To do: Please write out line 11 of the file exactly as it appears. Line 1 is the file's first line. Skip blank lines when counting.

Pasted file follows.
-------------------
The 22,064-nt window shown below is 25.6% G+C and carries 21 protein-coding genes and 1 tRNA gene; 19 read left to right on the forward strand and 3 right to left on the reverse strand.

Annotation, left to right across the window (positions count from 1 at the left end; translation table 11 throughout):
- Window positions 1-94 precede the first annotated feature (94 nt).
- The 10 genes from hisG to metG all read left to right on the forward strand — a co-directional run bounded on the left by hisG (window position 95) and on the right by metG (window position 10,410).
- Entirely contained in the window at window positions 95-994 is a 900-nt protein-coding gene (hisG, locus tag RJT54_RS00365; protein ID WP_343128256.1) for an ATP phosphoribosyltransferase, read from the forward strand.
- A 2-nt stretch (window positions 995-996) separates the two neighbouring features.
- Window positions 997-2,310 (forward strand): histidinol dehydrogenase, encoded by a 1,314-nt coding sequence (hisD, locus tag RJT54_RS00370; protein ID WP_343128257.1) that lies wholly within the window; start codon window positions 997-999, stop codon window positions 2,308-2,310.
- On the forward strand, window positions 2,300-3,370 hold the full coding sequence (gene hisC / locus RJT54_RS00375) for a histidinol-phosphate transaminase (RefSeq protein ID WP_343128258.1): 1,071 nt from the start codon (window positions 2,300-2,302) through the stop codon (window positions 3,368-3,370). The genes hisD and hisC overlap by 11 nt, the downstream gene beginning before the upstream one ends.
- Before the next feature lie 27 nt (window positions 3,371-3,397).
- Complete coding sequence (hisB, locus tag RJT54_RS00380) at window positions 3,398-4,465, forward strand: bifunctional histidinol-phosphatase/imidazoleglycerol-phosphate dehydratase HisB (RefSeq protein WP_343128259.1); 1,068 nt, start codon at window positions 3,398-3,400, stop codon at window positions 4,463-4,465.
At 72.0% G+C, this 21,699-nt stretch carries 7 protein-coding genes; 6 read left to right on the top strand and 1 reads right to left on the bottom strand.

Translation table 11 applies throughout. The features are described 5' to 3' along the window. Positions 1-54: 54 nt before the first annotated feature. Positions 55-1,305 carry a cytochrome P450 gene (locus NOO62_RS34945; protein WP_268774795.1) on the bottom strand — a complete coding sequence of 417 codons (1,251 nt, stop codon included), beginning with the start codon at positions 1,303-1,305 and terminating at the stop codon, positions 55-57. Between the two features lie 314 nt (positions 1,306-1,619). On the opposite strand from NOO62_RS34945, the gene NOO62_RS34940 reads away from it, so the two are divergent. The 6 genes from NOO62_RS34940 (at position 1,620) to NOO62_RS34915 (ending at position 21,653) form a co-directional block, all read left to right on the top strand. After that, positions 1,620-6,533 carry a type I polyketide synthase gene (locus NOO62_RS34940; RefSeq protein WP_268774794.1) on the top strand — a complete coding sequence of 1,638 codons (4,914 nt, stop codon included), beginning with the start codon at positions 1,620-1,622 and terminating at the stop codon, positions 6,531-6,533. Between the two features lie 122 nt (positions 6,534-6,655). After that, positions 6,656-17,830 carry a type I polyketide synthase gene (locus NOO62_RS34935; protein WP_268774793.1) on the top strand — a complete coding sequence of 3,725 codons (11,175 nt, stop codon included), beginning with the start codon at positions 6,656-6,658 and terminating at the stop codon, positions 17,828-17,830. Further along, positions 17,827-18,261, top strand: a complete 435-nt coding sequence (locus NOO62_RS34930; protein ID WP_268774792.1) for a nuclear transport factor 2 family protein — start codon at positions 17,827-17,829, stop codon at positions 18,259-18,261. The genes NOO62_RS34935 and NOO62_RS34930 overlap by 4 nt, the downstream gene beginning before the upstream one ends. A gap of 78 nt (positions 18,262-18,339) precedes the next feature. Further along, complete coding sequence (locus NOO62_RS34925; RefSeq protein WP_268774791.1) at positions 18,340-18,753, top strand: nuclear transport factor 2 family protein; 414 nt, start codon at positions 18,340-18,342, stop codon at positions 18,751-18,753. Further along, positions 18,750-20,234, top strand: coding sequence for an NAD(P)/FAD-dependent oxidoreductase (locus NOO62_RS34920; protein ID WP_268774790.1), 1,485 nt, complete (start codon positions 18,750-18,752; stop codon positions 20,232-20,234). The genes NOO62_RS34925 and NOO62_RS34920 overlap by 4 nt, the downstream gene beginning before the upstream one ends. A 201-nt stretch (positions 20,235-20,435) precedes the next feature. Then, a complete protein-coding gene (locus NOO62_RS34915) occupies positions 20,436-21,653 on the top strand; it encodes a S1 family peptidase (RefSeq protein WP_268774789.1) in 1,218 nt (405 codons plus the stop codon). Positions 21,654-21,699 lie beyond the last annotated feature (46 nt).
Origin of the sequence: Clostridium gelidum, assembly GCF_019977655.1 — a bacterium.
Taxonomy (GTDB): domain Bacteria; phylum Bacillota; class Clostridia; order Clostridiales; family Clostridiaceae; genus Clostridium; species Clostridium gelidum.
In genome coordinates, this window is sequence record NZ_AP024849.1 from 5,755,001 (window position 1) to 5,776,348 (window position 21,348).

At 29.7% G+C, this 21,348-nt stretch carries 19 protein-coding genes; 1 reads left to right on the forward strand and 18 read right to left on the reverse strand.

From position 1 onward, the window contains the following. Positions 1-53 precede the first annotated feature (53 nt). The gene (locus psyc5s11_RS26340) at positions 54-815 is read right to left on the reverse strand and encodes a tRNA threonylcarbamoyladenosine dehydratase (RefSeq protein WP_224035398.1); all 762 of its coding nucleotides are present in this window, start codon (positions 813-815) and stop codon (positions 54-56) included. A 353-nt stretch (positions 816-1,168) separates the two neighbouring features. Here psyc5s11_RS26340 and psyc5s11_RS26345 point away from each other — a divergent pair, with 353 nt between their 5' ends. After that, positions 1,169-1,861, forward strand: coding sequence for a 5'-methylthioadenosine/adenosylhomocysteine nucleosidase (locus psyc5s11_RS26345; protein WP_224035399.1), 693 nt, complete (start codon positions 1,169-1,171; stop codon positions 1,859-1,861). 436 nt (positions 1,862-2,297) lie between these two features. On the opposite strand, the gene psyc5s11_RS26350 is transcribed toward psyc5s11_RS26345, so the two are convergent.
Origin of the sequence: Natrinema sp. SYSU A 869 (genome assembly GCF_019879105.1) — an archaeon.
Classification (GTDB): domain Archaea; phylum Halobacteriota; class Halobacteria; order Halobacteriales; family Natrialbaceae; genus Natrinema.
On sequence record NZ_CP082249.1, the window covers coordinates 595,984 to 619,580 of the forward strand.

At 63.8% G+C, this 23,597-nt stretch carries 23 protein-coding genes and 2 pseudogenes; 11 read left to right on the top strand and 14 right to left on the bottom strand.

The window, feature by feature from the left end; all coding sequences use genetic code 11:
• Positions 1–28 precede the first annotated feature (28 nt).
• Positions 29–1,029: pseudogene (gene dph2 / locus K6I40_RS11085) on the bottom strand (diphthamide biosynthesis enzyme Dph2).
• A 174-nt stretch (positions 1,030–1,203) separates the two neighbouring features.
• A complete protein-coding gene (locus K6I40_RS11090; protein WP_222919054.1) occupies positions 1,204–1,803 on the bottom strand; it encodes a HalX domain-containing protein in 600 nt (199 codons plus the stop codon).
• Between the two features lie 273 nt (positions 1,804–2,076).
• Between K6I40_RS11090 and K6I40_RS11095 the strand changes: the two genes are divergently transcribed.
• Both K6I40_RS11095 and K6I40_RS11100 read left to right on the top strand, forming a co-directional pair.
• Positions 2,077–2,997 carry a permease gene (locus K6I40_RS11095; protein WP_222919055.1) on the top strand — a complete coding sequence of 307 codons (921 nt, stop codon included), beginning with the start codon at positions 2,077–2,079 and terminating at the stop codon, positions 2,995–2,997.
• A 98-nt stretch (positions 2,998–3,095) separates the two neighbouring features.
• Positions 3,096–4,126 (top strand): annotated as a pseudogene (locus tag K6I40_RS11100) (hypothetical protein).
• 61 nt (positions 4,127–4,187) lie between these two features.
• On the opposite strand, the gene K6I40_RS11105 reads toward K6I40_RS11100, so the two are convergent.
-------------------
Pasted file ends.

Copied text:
At 72.0% G+C, this 21,699-nt stretch carries 7 protein-coding genes; 6 read left to right on the top strand and 1 reads right to left on the bottom strand.